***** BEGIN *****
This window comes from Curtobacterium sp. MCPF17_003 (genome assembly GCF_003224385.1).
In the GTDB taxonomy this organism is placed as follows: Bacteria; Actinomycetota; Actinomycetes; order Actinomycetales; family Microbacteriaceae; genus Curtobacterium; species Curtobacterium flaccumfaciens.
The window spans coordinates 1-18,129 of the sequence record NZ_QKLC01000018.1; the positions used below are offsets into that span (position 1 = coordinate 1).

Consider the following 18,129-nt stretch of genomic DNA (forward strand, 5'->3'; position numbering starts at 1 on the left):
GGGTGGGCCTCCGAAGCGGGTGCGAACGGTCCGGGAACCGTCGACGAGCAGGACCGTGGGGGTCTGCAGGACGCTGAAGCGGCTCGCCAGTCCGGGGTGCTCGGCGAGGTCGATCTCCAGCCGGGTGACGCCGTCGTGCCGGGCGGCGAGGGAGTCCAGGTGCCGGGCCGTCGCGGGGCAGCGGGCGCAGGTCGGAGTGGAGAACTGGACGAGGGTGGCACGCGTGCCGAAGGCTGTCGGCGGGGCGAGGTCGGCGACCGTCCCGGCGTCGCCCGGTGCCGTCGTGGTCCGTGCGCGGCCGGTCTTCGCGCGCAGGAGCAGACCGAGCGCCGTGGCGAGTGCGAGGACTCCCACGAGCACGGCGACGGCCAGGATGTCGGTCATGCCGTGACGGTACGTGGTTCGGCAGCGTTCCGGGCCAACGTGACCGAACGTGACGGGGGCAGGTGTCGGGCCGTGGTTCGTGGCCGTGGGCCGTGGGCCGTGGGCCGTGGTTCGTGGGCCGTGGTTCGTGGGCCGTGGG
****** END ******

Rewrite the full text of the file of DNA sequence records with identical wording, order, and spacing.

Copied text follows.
This window comes from Curtobacterium sp. MCPF17_003 (genome assembly GCF_003224385.1).
In the GTDB taxonomy this organism is placed as follows: Bacteria; Actinomycetota; Actinomycetes; order Actinomycetales; family Microbacteriaceae; genus Curtobacterium; species Curtobacterium flaccumfaciens.
The window spans coordinates 1-18,129 of the sequence record NZ_QKLC01000018.1; the positions used below are offsets into that span (position 1 = coordinate 1).

Consider the following 18,129-nt stretch of genomic DNA (forward strand, 5'->3'; position numbering starts at 1 on the left):
GGGTGGGCCTCCGAAGCGGGTGCGAACGGTCCGGGAACCGTCGACGAGCAGGACCGTGGGGGTCTGCAGGACGCTGAAGCGGCTCGCCAGTCCGGGGTGCTCGGCGAGGTCGATCTCCAGCCGGGTGACGCCGTCGTGCCGGGCGGCGAGGGAGTCCAGGTGCCGGGCCGTCGCGGGGCAGCGGGCGCAGGTCGGAGTGGAGAACTGGACGAGGGTGGCACGCGTGCCGAAGGCTGTCGGCGGGGCGAGGTCGGCGACCGTCCCGGCGTCGCCCGGTGCCGTCGTGGTCCGTGCGCGGCCGGTCTTCGCGCGCAGGAGCAGACCGAGCGCCGTGGCGAGTGCGAGGACTCCCACGAGCACGGCGACGGCCAGGATGTCGGTCATGCCGTGACGGTACGTGGTTCGGCAGCGTTCCGGGCCAACGTGACCGAACGTGACGGGGGCAGGTGTCGGGCCGTGGTTCGTGGCCGTGGGCCGTGGGCCGTGGGCCGTGGTTCGTGGGCCGTGGTTCGTGGGCCGTGGG